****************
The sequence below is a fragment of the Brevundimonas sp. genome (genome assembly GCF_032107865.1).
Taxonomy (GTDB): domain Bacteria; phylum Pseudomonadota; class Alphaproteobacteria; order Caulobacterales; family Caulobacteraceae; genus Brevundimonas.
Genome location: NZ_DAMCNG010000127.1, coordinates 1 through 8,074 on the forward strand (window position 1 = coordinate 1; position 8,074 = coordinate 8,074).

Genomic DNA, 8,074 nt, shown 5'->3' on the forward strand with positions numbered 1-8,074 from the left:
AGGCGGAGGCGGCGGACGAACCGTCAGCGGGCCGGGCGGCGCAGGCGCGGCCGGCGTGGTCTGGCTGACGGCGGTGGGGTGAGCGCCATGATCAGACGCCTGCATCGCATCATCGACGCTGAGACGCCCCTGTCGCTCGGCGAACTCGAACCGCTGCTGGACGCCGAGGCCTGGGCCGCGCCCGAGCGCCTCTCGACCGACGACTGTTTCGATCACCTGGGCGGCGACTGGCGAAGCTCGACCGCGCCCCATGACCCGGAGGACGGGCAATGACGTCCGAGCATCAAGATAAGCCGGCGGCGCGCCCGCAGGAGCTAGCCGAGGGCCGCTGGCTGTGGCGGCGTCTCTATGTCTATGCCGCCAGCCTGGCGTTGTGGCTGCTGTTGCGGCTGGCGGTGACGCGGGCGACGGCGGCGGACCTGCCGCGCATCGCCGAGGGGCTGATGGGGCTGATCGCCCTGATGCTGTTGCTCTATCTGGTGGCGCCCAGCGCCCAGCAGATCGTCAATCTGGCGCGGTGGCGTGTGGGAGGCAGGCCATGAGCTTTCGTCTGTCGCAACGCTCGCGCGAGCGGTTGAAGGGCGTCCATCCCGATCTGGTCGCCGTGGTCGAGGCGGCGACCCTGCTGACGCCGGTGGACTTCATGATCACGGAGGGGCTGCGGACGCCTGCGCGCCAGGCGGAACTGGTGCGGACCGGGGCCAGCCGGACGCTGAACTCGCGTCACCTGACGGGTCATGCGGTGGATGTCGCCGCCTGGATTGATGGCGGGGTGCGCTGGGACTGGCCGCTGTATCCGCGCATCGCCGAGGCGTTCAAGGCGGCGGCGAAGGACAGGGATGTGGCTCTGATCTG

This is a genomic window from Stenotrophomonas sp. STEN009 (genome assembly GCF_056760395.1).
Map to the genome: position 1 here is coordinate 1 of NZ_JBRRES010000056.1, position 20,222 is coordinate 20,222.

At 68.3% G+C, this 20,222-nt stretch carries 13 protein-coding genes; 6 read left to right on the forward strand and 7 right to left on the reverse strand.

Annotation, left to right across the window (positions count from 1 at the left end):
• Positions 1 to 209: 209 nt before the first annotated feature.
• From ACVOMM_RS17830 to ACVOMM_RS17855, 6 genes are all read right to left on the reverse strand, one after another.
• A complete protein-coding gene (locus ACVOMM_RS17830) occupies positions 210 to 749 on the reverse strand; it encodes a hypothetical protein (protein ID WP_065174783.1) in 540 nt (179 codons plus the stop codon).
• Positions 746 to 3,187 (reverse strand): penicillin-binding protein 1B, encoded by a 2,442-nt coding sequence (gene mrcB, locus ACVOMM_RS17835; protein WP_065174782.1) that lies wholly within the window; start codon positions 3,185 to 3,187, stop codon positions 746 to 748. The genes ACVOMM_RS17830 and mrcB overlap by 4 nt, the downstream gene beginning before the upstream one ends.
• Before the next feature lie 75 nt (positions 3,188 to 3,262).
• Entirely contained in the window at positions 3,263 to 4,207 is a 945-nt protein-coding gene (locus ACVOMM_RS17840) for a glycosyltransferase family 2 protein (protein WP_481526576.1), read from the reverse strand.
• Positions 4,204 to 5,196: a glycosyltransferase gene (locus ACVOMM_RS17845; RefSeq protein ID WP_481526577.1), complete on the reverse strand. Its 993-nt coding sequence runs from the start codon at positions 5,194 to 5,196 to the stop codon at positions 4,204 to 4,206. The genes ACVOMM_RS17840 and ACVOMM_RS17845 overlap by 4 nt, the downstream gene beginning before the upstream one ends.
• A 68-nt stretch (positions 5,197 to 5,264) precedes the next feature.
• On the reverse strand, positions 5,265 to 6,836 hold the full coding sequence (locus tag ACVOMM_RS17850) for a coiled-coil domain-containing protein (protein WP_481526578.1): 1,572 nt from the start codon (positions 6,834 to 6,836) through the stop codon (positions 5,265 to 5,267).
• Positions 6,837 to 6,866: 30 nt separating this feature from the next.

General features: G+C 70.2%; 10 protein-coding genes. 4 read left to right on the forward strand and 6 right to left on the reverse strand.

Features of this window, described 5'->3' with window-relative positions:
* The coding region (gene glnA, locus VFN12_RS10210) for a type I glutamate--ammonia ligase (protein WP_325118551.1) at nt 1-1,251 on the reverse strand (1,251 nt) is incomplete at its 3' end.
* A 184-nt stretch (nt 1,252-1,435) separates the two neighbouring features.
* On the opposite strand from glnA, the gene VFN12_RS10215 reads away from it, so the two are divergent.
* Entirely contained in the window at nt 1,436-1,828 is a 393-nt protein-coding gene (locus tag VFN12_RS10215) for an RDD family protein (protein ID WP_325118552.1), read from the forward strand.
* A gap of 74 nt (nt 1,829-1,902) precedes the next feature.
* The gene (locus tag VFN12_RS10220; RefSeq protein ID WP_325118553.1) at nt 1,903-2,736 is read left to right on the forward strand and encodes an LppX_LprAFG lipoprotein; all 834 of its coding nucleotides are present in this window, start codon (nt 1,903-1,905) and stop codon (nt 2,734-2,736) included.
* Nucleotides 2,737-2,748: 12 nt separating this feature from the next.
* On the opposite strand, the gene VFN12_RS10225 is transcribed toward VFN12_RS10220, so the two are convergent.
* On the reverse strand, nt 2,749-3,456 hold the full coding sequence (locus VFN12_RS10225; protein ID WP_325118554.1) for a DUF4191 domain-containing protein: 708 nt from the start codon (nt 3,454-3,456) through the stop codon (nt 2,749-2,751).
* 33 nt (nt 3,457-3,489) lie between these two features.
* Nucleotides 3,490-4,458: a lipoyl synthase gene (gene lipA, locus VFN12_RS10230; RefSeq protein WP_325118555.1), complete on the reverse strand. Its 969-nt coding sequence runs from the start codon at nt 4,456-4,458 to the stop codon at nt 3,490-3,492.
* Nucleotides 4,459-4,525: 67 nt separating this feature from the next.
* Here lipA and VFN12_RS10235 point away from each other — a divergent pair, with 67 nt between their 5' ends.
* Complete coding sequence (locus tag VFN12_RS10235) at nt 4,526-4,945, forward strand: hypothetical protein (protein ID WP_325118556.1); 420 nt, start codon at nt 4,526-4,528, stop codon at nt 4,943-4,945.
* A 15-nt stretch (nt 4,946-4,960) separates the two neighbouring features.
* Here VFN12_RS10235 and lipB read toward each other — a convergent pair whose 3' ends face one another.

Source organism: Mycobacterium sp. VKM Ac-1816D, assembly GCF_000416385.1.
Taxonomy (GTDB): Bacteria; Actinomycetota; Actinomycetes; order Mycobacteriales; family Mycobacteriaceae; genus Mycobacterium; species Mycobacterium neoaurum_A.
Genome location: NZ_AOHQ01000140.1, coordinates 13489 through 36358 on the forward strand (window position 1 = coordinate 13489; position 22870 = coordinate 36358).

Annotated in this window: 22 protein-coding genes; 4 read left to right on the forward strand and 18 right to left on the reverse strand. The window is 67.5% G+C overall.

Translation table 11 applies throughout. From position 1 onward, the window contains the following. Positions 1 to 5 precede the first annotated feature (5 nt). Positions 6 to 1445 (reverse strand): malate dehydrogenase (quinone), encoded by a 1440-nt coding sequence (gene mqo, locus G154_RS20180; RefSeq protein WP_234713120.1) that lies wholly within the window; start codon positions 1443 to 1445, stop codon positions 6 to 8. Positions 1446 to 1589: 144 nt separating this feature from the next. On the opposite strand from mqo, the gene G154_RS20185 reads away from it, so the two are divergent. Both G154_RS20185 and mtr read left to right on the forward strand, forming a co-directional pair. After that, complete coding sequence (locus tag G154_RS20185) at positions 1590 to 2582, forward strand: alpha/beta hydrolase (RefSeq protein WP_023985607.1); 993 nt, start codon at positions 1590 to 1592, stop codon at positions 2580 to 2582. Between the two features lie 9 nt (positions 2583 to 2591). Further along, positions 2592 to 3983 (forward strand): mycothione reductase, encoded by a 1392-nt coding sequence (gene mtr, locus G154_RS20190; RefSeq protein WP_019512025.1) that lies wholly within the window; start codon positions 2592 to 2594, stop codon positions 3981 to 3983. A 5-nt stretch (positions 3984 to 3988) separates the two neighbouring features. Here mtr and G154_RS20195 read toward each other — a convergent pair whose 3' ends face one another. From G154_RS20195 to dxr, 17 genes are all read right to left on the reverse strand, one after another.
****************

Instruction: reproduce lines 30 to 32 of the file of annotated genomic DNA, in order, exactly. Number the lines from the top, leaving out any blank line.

* On the reverse strand, nt 2,749-3,456 hold the full coding sequence (locus VFN12_RS10225; protein ID WP_325118554.1) for a DUF4191 domain-containing protein: 708 nt from the start codon (nt 3,454-3,456) through the stop codon (nt 2,749-2,751).
* 33 nt (nt 3,457-3,489) lie between these two features.
* Nucleotides 3,490-4,458: a lipoyl synthase gene (gene lipA, locus VFN12_RS10230; RefSeq protein WP_325118555.1), complete on the reverse strand. Its 969-nt coding sequence runs from the start codon at nt 4,456-4,458 to the stop codon at nt 3,490-3,492.